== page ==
Unbounded Gratitude

November 17, 2014 10:49 PM

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Last month I went to Nairobi, Kenya with a small group of widows. We were connected with a charity organization that services widows and their children. We were given the opportunity to meet with the widows and visit their homes. I had the absolute joy of meeting Peninnah, a mother of three young children. Peninnah is one of those women who you would expect to be depressed and pessimistic, and frankly who could blame her? She lives in a slum, called Kibera, the largest slum many believe to be in Africa. At times it is estimated that nearly 1 million people live here. Peninnah doesn't have running water, electricity, a bank account, or even access to even a bicycle. She spent part of her afternoon with me telling me about her daily life: how she waters down the food to get two meals out of it, cares for her infant, and how she makes necklaces (photographed below) to earn cash.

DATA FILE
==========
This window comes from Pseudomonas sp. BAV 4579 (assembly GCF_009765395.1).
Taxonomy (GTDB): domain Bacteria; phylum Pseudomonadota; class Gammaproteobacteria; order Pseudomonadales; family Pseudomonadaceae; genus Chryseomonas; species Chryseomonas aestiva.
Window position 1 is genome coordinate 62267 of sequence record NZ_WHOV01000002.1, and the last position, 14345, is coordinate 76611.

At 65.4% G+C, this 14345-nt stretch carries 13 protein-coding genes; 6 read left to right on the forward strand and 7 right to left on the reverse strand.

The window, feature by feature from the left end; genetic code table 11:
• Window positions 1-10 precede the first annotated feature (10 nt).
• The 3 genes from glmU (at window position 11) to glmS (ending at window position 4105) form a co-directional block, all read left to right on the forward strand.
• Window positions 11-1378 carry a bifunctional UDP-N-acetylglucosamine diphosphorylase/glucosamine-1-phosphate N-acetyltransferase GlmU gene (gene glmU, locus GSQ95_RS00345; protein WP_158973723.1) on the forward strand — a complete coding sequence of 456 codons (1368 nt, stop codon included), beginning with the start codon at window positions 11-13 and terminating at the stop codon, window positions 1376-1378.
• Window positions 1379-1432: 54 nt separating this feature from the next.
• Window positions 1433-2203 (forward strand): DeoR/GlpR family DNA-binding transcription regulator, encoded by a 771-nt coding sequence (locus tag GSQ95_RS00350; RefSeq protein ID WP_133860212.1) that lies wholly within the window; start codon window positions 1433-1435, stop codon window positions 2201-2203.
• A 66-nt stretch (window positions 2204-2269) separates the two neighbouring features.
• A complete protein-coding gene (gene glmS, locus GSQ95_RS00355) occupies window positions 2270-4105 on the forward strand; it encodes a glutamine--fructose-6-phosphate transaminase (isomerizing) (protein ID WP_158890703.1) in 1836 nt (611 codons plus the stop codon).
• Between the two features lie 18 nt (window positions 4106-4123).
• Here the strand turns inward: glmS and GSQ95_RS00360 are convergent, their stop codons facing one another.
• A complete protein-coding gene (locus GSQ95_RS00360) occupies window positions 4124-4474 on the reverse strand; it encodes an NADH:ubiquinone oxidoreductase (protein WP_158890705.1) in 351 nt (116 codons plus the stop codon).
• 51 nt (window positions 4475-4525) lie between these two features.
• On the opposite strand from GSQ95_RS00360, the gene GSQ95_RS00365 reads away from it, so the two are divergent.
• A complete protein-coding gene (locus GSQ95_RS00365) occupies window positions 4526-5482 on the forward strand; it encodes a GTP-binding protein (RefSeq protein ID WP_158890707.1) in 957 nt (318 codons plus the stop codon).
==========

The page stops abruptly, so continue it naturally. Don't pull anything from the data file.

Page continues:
Peninnah explains the process necessary to make these necklaces. She uses discarded paper, measures and cuts it, then dyes it. Once the paper is dry, she rolls each strip of paper with a toothpick and then puts it together, like you would stringing beads on a necklace. I ask her how long it takes to...

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